Something NEW in this guideline is that departments who use and store chemicals will need to have their own written hazard communication program.  The good news is that there is an easy to use template in the guideline (See Appendix G).  EHS needs to review all departmental Hazard Communication Programs.

Ballast Waste

Generators of ballast waste are required to comply with rules and regulations promulgated by federal, state and local regulatory agencies. The Toxic Substance Control Act (TSCA) specifies disposal requirements; the Department of Transportation requires compliance with Federal Motor Carrier Safety Regulations during transportation of hazardous materials; the Michigan Department of Environmental Quality licenses, inspects and regulates generators, haulers and disposal facilities handling waste.

UM-Flint stores the spent lamp ballast waste within the HazMat Building located in the Hubbard Building parking lot. Facilities and Operations (F&O) contacts EHS at (810) 766-6763 when the waste has to be picked up and disposed of properly.  

The safety guidelines and regulations presented are intended to help generators comply with governmental regulations designed to protect human health and the environment. Strict compliance with these regulations ensures the waste is managed, transported, and disposed of safely and properly, reducing potential liability to the University.

  • All makes and types of ballasts are collected as part of the ballast collection/recycling program.
  • Remove the ballast from the lighting fixture and place it in the properly labeled container.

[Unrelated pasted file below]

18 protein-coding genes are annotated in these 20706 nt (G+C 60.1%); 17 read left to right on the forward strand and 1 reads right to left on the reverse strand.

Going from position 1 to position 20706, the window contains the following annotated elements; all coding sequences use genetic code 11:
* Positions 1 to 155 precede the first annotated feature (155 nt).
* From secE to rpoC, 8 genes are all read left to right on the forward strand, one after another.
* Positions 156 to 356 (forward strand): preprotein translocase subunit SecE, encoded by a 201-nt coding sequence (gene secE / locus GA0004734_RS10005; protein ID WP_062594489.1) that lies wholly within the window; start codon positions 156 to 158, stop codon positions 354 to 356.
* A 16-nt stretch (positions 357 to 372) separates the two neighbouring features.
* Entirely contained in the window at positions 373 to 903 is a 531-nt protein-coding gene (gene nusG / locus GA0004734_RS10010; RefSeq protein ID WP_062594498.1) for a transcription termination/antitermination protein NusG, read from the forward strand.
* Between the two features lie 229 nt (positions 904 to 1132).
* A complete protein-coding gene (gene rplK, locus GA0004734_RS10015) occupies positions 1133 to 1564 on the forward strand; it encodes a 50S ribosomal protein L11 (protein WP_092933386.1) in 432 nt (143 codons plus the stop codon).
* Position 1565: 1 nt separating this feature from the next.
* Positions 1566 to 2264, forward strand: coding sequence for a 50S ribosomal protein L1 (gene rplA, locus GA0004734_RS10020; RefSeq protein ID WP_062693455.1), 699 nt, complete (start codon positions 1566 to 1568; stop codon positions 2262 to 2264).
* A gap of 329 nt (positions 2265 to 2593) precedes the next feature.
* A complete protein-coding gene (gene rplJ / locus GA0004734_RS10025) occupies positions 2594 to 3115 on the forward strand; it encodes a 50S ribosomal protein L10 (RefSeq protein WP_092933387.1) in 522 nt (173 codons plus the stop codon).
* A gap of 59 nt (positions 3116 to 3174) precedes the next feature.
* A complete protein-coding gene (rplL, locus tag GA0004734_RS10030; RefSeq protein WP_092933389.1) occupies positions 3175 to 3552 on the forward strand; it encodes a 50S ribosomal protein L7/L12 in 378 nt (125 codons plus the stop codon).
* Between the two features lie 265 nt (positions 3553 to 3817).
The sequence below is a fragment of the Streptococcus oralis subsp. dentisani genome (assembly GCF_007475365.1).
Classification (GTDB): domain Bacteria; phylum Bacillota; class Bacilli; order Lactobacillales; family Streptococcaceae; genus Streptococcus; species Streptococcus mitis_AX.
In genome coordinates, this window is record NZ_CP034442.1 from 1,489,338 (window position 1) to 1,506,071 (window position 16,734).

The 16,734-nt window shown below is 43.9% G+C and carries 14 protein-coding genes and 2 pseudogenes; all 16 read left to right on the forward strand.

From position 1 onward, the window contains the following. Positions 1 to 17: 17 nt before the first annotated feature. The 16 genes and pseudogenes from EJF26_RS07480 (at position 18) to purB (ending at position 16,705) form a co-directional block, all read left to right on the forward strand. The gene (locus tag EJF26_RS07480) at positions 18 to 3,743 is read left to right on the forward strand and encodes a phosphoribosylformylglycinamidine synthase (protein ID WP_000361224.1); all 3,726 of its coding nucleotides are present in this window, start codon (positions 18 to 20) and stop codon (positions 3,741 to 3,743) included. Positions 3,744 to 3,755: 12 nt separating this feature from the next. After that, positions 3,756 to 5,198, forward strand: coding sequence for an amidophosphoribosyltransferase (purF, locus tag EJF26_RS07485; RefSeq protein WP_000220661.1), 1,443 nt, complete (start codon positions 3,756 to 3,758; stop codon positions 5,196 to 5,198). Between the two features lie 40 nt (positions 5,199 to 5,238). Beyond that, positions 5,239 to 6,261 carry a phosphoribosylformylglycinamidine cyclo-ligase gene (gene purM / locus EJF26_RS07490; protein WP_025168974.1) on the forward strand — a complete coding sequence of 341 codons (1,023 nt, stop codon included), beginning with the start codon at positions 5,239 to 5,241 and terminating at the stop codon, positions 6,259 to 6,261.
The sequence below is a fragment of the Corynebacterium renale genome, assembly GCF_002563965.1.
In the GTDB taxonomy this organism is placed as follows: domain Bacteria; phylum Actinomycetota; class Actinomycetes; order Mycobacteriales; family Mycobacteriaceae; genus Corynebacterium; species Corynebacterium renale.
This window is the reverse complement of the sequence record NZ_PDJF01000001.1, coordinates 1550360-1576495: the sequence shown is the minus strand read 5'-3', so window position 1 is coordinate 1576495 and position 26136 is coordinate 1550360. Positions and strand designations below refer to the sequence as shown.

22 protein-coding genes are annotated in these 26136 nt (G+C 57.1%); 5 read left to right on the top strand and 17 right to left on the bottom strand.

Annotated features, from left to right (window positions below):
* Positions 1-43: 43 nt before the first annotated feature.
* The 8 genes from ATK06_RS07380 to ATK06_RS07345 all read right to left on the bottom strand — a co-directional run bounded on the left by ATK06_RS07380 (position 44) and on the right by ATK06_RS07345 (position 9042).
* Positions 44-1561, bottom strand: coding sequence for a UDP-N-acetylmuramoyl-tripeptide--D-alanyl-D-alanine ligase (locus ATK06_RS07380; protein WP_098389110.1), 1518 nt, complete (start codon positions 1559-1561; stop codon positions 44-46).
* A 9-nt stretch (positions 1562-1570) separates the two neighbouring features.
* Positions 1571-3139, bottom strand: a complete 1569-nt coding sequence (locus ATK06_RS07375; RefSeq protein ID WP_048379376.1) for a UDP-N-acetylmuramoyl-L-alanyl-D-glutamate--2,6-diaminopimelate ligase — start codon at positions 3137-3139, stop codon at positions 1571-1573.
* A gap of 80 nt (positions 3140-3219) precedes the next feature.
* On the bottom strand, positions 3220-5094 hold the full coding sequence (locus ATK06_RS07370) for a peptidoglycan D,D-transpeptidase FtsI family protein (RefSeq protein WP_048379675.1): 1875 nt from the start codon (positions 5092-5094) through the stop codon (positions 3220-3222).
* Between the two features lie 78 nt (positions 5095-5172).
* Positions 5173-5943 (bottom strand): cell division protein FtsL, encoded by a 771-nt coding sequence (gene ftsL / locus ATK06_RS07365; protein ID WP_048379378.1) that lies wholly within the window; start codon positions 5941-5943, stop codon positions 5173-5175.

• Keep the lid closed on the ballast pail or drum at all times.
  • A yellow Universal Waste label must be affixed to the pail or drum. Fill out the label, including the "Accumulation Start Date." The accumulation start date is the first day that you begin filling the container with ballasts.
  • All ballasts must be shipped for recycling within one year of the accumulation start date. However, ballasts should only be accumulated for 10 months or less to ensure compliance.
  • All light bulbs should be handled and disposed of separately from ballasts.
  • Place any leaking ballast(s) in a sealed bag and place in a separate, properly labeled closed container.
  • Contact EHS at: (810) 766-6763 when you are ready to have your ballast drums collected.

 

Battery Waste

Generators of battery waste are required to comply with rules and regulations promulgated by federal, state and local regulatory agencies. The Resource Conservation and Recovery Act (RCRA) specifies disposal requirements; the Department of Transportation requires compliance with Federal Motor Carrier Safety Regulations during transportation of hazardous materials; the Michigan Department of Environmental Quality licenses, inspects and regulates generators, haulers and disposal facilities handling waste.

The safety guidelines and procedures presented are intended to help generators comply with governmental regulation designed to protect human health and the environment. Strict compliance with these regulations ensures the waste is managed, transported, and disposed of safely and properly while reducing potential liability to the University.